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A fiery hot hell awaits you in the Hells (jigoku) of Beppu, a spectacular collection of hot spring pools that reach over 100 degrees celsius in temperature. Beware! These hot springs are too hot to bathe in and are for viewing only. Follow our comprehensive guide to all seven Hells of Beppu for a safe and easy way to enjoy these unusual hot springs. From blood-red waters to crocodiles surrounded by rising plumes of hot steam, get ready for an exhilarating journey!
Beppu is a famous geothermal city located in the Oita Prefecture on Japan’s Kyushu Island. The city produces the largest volume of hot spring water in Japan and is home to the highest number of onsen sources. Each onsen in Beppu is uniquely different for its scenery, hot spring water, and health benefits. If this is your first time experiencing a Japanese onsen, fret not! Check out our handy guide to onsen etiquette before embarking on a journey of relaxation across Beppu’s hot springs.
The Hells of Beppu
One of Beppu’s most popular attractions is the otherworldly Hells of Beppu. It is a collection of seven bubbling onsens spread across the Kannawa and Shibaseki District. The seven hot spring pools include Umi Jigoku, Onnishi Bozu Jigoku, Shiraike Jigoku, Kamado Jigoku, Oniyama Jigoku, Chinoike Jigoku, and Tatsumaki Jigoku.
All seven pools can be reached on foot from the Kannawa Bus Terminal. The districts are three kilometers apart and will take around 40 minutes on foot.
Five hells in the Kannawa District can be reached from buses departing from the JR Beppu Station. To visit the remaining two, take bus number 16/16A that runs twice per hour from Kannawa to Shibaseki.
Rental cars are easily available from Beppu. Free parking is provided at all the hells.
Get your access tickets at the Beppu Station or Tourist Information Center. Two types of tickets are available:
- All-access tickets to all seven pools: ¥7,000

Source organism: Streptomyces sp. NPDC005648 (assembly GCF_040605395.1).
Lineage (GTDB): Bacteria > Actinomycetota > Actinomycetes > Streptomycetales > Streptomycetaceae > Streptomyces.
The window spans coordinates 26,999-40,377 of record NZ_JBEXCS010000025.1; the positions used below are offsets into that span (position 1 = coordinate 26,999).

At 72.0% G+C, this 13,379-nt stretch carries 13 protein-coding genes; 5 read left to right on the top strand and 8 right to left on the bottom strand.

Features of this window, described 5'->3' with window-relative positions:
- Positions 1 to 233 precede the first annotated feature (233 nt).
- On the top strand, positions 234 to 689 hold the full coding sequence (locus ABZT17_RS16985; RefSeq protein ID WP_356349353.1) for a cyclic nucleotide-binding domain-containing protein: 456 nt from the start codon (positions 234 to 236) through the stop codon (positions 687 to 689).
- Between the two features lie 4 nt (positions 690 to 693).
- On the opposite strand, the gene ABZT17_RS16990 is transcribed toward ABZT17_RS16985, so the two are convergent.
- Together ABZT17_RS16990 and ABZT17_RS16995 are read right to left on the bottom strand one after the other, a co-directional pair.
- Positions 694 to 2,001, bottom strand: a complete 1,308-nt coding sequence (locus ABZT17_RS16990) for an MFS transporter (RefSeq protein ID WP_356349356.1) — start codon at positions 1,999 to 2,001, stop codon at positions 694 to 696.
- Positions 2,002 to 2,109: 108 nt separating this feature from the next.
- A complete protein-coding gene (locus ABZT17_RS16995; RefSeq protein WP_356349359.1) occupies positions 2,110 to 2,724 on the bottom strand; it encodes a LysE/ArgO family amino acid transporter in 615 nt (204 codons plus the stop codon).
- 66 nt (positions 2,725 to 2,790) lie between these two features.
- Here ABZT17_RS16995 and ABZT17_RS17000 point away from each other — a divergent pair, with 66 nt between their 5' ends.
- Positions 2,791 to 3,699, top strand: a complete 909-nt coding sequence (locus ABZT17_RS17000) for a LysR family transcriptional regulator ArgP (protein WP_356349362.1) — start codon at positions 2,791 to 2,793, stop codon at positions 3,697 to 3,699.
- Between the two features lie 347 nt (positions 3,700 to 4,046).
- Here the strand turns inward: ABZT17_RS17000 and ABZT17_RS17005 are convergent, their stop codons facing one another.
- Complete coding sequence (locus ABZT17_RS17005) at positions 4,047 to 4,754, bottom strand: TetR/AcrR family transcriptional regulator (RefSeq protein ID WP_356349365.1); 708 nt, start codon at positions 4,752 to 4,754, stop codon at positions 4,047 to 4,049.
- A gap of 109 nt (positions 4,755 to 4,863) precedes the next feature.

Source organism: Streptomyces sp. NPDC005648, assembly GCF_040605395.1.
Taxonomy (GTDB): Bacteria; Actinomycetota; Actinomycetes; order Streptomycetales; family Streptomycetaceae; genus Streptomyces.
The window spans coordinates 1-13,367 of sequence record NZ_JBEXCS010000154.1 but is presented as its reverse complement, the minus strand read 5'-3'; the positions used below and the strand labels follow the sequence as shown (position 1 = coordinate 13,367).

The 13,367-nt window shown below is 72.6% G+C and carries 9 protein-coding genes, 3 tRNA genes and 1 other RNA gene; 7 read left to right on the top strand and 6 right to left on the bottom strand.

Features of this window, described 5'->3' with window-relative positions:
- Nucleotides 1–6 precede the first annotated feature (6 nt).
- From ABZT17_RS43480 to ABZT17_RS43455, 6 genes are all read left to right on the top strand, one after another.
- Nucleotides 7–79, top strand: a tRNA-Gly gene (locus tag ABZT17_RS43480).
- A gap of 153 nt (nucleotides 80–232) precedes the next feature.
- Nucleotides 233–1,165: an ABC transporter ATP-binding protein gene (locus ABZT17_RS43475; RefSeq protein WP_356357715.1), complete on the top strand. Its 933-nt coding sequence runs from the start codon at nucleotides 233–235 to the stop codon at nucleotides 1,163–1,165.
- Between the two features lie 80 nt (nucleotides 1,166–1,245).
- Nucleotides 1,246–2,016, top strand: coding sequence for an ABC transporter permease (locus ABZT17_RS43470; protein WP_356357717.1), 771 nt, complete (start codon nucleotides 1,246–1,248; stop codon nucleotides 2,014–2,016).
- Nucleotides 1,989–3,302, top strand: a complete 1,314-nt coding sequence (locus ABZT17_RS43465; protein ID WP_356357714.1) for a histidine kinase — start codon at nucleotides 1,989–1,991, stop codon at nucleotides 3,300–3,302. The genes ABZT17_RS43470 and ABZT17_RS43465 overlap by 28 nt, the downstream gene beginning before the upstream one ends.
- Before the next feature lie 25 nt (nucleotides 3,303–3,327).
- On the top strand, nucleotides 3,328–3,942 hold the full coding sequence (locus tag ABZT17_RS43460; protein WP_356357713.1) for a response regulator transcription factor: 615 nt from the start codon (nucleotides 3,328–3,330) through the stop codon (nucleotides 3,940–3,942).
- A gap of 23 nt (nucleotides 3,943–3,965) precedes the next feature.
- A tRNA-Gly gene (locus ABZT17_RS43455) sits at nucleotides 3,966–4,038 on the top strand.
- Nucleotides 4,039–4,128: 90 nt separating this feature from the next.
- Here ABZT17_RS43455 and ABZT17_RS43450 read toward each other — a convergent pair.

- Individual entry tickets for each pool: ¥300
Umi Joguku, or sea hell, is one of the most beautiful pools in the Hells of Beppu collection. The pool gets its name from its bright cobalt-blue water, naturally colored with the area’s high levels of iron sulfate. In addition to its mesmerizing appearance, the hot spring’s heat creates the perfect environment for plants from the Amazonian region to grow. Umi Jigoku’s surrounding gardens and ponds are filled with an incredible range of plant species, including the Amazon water lily, which holds up to 20 kilograms.
Onnishi Bozu Jigoku
The tiny Onnishi Bozu Jigoku is a mud hot spring named after its alien-like mud bubbles that rise to the surface, the bubbles resembling the shaved heads of Buddhist priests (bozu). Soothe your tired muscles at a foot bath located right next to the spring. Don’t worry, the water is safe to bathe in!
Named “white pond hell,” Shiraike Jigoku is a hot spring known for its milky appearance that seems more blue-green than white. The spring is surrounded by manicured Japanese gardens and a small aquarium featuring 16 types of tropical fish, including piranhas. Despite being as intensely hot as the other hot springs, Shiraike Jigoku is a calming sight to see with its picturesque surroundings.